Ida Hall is pictured at a Toronto retirement home. (VERONICA HENRI/QMI Agency)
TORONTO - Eva Altay broke her hip doing tai chi this past January.
The feisty soon to be 102-year old is now manoeuvring without her walker.
She credits the physio she got three times weekly -- and her resolve -- for making that happen.
The native of Budapest said she refused to be confined to a wheelchair, as many her age are resigned to do once they break a hip.
"They worked so hard and did all the exercises with me," she said of her physiotherapists, showing me her workout when I met her last Friday. "They were very strict."
Ida Hall, two months shy of 105th(!) birthday, also went to physio three times a week and to exercise classes to keep her mobile.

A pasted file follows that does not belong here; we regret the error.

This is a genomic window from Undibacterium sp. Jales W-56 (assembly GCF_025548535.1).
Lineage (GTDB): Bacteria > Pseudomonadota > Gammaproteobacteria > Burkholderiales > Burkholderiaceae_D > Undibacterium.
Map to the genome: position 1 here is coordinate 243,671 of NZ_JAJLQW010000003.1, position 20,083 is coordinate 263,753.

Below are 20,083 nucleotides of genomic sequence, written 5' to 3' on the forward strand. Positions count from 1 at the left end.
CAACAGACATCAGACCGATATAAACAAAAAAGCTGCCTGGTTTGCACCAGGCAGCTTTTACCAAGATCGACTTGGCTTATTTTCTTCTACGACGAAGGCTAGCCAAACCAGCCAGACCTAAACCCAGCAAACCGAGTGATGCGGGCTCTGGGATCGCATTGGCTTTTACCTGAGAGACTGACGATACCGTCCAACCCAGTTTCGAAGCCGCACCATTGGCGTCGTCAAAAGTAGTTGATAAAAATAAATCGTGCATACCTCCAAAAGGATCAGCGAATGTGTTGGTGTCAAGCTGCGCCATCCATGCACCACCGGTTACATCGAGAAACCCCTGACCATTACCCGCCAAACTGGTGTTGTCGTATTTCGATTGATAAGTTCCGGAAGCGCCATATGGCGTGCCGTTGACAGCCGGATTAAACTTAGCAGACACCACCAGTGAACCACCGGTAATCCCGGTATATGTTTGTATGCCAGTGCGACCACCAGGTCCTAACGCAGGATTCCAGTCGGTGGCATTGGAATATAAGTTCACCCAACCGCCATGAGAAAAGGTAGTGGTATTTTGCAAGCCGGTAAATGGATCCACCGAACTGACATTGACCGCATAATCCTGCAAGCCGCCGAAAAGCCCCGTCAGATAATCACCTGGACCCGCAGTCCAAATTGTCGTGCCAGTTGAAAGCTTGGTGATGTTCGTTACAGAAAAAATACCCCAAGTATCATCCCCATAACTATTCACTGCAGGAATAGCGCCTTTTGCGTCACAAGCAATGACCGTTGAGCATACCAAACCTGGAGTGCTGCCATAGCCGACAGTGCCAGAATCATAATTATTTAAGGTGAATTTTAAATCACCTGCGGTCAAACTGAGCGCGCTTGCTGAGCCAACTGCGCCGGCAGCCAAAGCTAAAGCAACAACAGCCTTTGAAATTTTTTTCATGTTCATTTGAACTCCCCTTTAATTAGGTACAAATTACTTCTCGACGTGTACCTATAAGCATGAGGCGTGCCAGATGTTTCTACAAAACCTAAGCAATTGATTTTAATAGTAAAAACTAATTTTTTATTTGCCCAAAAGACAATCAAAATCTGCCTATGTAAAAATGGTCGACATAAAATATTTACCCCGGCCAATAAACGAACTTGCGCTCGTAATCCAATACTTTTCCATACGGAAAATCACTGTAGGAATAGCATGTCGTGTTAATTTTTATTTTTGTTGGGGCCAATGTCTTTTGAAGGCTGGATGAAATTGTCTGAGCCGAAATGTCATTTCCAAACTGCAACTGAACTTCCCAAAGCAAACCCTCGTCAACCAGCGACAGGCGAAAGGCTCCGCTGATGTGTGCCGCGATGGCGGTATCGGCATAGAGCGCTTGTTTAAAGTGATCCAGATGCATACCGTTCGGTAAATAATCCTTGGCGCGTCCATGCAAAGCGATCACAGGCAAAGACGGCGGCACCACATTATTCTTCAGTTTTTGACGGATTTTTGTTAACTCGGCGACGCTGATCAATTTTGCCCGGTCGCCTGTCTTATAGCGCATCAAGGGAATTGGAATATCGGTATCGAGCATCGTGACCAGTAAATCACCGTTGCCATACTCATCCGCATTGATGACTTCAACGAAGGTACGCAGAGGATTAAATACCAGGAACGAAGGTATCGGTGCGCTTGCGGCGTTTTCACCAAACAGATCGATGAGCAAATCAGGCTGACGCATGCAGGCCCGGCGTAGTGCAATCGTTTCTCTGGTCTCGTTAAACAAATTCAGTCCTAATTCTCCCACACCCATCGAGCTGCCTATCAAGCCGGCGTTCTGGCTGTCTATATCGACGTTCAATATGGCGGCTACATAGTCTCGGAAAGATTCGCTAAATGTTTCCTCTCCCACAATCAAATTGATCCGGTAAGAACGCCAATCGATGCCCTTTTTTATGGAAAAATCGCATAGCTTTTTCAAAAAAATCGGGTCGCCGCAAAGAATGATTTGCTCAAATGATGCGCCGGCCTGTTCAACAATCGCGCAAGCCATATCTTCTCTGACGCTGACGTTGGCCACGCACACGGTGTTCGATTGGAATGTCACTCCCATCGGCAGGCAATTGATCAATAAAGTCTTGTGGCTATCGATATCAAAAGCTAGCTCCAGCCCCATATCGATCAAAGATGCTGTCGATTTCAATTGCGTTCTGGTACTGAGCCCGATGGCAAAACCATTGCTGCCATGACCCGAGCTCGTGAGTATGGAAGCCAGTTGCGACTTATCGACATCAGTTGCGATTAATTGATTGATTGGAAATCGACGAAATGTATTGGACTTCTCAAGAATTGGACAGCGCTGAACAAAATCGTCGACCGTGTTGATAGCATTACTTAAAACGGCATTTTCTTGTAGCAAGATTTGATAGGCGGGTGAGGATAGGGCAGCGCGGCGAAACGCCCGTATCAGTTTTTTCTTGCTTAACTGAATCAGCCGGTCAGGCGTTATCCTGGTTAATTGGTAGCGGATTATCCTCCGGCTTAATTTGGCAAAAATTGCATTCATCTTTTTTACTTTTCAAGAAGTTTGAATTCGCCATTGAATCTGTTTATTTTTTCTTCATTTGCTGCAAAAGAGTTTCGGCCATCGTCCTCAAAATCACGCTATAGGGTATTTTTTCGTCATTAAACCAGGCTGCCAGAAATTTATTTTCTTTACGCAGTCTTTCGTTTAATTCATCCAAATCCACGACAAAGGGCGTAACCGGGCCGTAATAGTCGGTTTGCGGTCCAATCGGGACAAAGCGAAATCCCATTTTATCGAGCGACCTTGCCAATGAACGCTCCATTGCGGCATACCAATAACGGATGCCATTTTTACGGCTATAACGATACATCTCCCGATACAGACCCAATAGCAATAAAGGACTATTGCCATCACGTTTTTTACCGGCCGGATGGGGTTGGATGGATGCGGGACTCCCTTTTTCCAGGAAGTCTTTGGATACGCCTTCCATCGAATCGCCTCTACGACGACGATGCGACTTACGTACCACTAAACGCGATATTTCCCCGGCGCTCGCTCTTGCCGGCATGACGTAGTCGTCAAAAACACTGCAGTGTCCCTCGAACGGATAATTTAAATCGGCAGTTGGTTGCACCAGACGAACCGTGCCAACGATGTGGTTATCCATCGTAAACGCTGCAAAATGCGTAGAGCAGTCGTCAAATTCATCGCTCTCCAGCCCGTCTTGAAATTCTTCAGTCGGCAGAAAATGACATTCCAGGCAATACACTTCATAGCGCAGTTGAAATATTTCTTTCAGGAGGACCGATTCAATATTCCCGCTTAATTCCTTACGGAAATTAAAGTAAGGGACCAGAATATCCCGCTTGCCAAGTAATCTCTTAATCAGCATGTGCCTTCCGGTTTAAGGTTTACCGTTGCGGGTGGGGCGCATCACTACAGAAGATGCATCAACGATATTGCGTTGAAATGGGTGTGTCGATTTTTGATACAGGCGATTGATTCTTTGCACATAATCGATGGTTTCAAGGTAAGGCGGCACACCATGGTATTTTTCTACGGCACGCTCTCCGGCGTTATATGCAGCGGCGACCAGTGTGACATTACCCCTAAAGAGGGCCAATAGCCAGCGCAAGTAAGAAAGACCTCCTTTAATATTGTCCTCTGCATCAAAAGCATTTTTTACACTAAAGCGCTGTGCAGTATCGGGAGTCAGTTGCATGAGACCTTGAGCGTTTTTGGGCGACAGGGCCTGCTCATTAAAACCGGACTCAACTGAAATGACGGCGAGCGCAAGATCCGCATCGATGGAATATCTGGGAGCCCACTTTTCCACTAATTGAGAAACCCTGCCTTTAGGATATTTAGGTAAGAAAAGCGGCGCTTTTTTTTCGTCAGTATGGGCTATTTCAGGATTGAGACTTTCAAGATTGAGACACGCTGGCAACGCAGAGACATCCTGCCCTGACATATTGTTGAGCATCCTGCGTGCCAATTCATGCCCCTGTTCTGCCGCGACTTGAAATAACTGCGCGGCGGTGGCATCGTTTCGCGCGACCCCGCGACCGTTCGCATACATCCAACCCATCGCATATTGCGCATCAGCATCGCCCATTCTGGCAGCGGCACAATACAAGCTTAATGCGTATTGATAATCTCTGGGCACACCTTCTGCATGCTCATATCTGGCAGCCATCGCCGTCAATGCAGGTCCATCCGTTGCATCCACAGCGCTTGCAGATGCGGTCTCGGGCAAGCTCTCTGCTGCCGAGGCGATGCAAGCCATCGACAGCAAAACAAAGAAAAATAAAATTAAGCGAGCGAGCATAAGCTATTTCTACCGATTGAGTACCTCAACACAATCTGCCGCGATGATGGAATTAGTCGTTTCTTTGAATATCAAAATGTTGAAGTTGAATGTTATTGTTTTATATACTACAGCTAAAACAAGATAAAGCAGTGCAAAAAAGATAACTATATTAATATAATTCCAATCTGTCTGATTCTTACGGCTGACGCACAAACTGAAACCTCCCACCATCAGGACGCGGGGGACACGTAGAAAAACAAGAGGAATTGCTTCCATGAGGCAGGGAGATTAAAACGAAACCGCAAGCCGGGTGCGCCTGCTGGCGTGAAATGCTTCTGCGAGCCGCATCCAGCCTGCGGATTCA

"I look after myself completely," the petite former lawn bowler told me proudly. "I try to be as self-confident as I can be."
I visited with Altay, Hall and some of their fellow residents at St. Hilda's Towers, a Vaughan Rd. retirement residence, where 151 seniors were abruptly cut off from their physiotherapy treatments last Thursday.
This came as the result of a court ruling permitting the health ministry to proceed with plans to delist OHIP-funded services provided by the Designated Physiotherapy Clinics Association (DPCA).
The changes were supposed to kick in Aug. 1 -- until a three-week stay was granted July 26 to allow a DPCA court challenge to be heard by a panel of three judges.
A sign is now posted on the door of the retirement home's physiotherapy room -- fully equipped with treatment beds and exercise equipment and staffed by four DPCA employees -- indicating that the local Community Care Access Centre (CCAC) will be taking over the services as mandated by the health ministry.